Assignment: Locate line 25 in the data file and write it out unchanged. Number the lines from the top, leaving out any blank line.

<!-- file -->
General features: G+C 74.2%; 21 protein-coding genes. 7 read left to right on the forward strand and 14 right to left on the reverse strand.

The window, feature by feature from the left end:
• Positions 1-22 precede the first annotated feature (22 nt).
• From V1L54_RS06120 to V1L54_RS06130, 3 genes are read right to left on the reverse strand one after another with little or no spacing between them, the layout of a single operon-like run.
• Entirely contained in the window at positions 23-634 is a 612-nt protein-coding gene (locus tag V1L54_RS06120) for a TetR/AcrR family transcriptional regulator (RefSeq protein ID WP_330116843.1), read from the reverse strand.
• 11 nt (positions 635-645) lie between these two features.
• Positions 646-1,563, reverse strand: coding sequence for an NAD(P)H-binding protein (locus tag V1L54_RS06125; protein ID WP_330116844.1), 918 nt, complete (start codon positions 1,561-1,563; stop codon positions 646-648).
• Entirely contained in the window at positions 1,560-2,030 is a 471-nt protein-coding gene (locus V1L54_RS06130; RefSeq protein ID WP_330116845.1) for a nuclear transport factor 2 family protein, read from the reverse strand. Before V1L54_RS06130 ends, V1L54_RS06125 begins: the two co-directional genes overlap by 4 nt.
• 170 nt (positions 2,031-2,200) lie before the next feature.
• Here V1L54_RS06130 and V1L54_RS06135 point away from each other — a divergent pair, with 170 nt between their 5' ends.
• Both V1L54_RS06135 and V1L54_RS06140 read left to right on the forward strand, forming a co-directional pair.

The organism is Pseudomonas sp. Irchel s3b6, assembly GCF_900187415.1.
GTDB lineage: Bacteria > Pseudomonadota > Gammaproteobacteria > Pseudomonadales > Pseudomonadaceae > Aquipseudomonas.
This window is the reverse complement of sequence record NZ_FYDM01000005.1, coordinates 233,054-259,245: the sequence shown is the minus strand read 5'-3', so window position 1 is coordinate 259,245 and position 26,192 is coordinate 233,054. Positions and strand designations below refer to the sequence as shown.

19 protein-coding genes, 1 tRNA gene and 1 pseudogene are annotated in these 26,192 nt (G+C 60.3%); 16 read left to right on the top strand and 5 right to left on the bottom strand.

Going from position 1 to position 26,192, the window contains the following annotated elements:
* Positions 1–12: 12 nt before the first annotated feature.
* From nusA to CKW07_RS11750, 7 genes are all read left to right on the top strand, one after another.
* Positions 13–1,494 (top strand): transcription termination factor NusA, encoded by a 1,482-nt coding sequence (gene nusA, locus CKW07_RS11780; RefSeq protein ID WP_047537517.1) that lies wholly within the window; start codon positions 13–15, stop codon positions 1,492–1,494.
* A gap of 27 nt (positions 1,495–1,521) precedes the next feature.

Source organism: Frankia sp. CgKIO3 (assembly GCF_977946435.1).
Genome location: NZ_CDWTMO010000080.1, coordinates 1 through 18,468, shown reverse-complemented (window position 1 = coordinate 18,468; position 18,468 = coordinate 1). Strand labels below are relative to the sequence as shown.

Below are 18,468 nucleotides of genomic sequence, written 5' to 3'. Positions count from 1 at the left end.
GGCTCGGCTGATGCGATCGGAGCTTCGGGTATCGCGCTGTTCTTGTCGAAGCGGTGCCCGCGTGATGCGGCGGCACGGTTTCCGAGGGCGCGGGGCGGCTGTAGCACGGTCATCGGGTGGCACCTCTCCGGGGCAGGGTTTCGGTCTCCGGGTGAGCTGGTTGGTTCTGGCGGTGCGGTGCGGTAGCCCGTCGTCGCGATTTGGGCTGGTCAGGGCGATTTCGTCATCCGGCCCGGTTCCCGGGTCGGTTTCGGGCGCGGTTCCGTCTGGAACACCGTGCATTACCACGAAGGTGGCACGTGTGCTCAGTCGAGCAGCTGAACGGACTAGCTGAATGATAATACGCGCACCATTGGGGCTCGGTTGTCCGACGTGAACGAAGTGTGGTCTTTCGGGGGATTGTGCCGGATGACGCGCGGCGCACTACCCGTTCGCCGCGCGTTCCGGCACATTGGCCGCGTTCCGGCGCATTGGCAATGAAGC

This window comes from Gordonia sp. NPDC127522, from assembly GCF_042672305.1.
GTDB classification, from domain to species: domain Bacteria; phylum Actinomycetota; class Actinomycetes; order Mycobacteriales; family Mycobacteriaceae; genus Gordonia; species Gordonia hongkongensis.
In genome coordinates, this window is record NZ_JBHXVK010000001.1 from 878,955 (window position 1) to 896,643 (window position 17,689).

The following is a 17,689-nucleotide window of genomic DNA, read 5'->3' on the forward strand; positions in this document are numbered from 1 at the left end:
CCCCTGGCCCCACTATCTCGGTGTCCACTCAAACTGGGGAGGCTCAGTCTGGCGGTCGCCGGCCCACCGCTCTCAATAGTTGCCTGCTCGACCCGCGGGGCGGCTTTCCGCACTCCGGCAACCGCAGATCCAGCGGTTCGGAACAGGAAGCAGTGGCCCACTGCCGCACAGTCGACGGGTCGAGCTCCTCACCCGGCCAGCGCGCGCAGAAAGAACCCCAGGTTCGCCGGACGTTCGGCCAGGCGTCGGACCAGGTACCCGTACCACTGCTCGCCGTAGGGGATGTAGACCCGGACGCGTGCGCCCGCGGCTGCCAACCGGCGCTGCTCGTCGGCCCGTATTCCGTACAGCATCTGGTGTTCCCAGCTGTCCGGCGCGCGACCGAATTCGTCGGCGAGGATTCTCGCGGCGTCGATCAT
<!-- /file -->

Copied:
This window comes from Gordonia sp. NPDC127522, from assembly GCF_042672305.1.